Faultlines that were exposed when coronavirus shook corporate bond markets must be addressed to prevent future disruptions to a key source of funding for companies worldwide, according to the top organisation representing securities regulators.

The International Organization of Securities Commissions is examining ways to improve the overall functioning and liquidity of corporate bond markets, particularly in stressed conditions.

Central banks were forced to slash interest rates and restart huge emergency bond-buying programmes in March 2020 as turmoil spread across financial markets globally when governments rushed to impose lockdown measures to counter the spread of coronavirus.

“Orderly corporate bond market functioning is critical to the needs of the real economy. But the events of March 2020 raise questions about market functioning and whether improvements could be made to bolster liquidity,” Martin Moloney, secretary-general of Iosco, said in an interview.

Iosco on Wednesday issued a consultation paper and invited feedback from market participants by July 6.

The warning by Iosco comes amid mounting concerns that the multi-decade bull market for bonds, which dates back to 1981, has ended, with the Federal Reserve and other major central banks starting to raise interest rates in response to strong inflationary pressures.

Corporate bond markets have increased massively in size since the 2008-09 global financial crisis as ultra-low interest rates and reductions in lending by banks have encouraged companies globally to make more use of debt to finance their activities.

But liquidity, or the ability to trade without causing large price swings, remains a problem, with corporate bonds trading less frequently in most jurisdictions than stocks or government bonds.

Although trading activity on electronic platforms has increased, particularly in the US, activity in corporate bond markets remains heavily dependent on a small number of dealers that conduct private bilateral deals over the telephone with institutional investors.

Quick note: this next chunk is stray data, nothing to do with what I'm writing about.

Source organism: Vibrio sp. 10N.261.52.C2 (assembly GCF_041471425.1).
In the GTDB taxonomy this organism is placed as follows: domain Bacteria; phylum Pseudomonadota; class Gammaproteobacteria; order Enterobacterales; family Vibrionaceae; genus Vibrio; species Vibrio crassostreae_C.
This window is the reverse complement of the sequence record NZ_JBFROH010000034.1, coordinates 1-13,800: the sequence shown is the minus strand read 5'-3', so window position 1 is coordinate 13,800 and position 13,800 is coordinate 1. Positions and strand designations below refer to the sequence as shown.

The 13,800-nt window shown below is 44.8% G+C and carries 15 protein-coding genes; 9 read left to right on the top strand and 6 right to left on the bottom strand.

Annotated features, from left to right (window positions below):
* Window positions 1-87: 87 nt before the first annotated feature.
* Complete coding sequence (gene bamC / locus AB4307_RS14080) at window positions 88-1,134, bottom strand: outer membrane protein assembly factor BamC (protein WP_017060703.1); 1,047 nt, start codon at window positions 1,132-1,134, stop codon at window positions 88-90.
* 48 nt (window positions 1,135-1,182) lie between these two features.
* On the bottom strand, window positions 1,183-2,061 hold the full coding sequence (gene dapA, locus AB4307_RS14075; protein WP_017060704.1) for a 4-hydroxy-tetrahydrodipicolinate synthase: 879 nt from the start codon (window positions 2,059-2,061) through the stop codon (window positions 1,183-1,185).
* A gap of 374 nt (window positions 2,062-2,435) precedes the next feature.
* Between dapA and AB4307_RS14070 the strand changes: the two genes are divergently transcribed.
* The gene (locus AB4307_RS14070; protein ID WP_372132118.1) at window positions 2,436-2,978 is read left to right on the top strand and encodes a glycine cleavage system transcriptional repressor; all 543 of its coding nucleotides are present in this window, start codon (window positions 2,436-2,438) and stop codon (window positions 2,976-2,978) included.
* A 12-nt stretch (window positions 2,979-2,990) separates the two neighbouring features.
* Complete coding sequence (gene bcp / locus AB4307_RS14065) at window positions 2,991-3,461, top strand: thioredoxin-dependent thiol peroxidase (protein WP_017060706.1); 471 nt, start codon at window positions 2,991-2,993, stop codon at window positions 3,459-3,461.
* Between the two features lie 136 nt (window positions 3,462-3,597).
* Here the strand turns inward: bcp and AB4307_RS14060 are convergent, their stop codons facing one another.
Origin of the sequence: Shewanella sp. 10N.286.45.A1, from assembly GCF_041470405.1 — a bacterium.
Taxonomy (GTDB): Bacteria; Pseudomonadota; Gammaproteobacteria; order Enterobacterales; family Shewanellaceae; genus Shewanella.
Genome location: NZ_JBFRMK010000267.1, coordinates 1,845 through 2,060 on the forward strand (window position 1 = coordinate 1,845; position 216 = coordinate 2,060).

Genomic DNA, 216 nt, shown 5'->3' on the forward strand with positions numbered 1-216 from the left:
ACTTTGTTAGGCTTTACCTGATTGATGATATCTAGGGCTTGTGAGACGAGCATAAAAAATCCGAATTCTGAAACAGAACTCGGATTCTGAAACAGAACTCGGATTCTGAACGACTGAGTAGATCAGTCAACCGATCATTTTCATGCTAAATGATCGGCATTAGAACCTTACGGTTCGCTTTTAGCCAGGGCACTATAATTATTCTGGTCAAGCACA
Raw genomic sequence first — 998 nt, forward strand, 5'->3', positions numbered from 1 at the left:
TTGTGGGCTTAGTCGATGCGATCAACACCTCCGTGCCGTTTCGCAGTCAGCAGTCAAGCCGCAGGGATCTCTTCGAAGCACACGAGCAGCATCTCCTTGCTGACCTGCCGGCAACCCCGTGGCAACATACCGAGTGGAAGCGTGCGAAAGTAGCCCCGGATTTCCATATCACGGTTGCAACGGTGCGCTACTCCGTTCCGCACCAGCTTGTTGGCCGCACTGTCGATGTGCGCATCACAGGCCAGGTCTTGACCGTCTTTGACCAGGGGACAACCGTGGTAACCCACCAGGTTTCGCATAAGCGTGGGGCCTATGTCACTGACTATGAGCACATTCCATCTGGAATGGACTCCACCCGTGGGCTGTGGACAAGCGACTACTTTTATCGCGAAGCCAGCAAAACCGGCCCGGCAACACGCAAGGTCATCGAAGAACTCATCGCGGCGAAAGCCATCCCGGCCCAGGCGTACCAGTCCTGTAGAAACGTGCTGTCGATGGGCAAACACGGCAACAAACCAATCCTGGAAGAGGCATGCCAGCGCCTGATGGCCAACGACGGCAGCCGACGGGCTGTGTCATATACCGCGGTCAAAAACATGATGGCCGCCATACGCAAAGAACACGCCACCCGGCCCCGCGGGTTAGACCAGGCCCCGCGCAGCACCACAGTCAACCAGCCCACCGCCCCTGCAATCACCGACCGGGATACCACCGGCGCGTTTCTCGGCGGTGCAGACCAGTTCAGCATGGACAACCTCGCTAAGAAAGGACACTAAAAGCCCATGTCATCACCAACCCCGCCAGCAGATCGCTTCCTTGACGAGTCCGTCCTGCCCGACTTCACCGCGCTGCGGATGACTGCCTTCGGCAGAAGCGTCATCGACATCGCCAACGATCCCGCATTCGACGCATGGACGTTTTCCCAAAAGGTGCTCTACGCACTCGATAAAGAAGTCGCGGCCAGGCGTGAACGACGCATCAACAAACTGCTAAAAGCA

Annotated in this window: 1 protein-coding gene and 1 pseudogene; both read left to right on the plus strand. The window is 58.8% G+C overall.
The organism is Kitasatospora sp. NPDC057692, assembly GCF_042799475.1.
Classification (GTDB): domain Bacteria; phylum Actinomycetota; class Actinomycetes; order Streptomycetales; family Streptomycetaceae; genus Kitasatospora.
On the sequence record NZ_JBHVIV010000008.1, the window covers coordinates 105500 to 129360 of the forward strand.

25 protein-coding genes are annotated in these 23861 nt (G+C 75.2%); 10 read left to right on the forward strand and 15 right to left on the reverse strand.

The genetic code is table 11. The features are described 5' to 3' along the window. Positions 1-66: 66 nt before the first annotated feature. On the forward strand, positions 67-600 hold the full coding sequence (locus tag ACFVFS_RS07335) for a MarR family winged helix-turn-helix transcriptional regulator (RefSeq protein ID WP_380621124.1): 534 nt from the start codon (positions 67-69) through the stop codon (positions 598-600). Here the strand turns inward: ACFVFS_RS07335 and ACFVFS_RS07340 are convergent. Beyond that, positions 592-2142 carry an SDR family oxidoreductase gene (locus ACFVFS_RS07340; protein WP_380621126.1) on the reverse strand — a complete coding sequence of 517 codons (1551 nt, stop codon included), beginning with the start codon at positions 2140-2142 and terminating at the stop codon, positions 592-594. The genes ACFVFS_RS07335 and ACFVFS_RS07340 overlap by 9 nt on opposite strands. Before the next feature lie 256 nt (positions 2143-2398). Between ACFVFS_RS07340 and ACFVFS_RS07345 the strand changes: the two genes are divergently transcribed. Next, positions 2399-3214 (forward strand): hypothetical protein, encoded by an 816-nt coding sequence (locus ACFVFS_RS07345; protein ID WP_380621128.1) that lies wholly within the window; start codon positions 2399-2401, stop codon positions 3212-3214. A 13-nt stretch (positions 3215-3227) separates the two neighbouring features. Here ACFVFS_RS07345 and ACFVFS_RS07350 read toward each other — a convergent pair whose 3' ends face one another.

However, traditional dealers did not step up to buy corporate bonds as prices fell during March 2020 when electronic trading activity also declined. Large withdrawals from fixed-income mutual funds added to the selling pressure as investors made a dash for cash in response to the rapid spread of the pandemic, Iosco said.

It noted that issuance of new corporate bonds effectively shut down in most markets for two weeks in early March 2020 which affected secondary market trading activity. Costs for buying and selling most bonds increased and liquidity challenges meant that larger trades became more expensive than transactions of smaller parcels of bonds, a reversal of normal practice.

“The events of March 2020 when there was a significant collapse in fixed-income liquidity suggests that corporate bond markets are not structurally strong,” Moloney said.

The disruption prompted the Federal Reserve to start buying corporate bonds for the first time which helped to calm the volatility. But the Fed and other central banks have now committed to scaling back and gradually reversing their bond-buying programmes. This shift, known as quantitative tightening, is adding to regulators’ concerns that corporate bond markets could be vulnerable to further disruption.

“Liquidity is inherently weak in corporate bond markets which may be unable to absorb significant and sudden increases in selling pressure. We must consider how best to reinforce the resilience of these key markets which are growing larger and larger,” Moloney added.


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